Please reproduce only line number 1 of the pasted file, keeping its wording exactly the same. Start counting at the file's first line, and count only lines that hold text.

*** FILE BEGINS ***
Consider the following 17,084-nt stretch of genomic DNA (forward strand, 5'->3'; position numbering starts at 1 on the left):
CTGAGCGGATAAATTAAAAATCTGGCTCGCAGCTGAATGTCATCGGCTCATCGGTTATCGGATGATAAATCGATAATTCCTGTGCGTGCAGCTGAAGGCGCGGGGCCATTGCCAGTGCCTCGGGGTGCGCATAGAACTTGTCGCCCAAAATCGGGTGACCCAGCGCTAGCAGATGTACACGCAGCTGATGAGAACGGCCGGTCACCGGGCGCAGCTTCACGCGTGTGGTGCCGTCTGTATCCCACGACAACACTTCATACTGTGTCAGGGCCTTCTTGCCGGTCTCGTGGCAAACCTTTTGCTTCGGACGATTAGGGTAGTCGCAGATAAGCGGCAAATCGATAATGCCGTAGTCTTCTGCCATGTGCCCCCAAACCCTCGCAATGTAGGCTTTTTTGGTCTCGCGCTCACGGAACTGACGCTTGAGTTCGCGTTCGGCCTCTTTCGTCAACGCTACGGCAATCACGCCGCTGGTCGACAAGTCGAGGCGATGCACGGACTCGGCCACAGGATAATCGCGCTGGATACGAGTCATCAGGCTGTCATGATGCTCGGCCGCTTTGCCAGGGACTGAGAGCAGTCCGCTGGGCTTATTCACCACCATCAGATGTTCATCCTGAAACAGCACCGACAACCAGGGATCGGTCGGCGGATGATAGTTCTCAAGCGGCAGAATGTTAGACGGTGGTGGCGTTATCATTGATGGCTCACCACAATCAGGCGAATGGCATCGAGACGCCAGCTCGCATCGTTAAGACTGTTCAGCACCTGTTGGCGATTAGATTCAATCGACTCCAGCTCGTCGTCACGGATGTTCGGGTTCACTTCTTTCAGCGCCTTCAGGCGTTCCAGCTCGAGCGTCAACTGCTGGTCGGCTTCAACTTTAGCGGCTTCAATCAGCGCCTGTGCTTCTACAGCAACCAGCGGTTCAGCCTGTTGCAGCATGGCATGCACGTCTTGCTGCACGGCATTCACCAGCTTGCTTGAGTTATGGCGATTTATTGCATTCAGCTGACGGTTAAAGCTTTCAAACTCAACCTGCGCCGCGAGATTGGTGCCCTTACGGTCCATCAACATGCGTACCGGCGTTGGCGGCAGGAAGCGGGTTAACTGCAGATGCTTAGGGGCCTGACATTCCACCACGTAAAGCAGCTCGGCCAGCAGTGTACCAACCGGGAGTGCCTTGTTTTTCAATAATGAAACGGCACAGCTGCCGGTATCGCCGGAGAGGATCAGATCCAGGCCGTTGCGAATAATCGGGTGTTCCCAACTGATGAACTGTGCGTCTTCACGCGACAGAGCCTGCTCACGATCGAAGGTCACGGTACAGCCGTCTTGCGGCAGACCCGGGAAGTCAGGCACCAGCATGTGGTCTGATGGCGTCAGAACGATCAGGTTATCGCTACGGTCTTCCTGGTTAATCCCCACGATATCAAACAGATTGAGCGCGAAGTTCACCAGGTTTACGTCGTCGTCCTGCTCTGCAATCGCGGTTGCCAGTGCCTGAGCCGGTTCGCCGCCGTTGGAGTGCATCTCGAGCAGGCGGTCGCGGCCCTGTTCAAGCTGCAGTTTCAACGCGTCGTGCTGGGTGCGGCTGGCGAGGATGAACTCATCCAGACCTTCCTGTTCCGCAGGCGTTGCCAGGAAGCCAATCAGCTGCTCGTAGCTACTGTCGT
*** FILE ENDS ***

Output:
Consider the following 17,084-nt stretch of genomic DNA (forward strand, 5'->3'; position numbering starts at 1 on the left):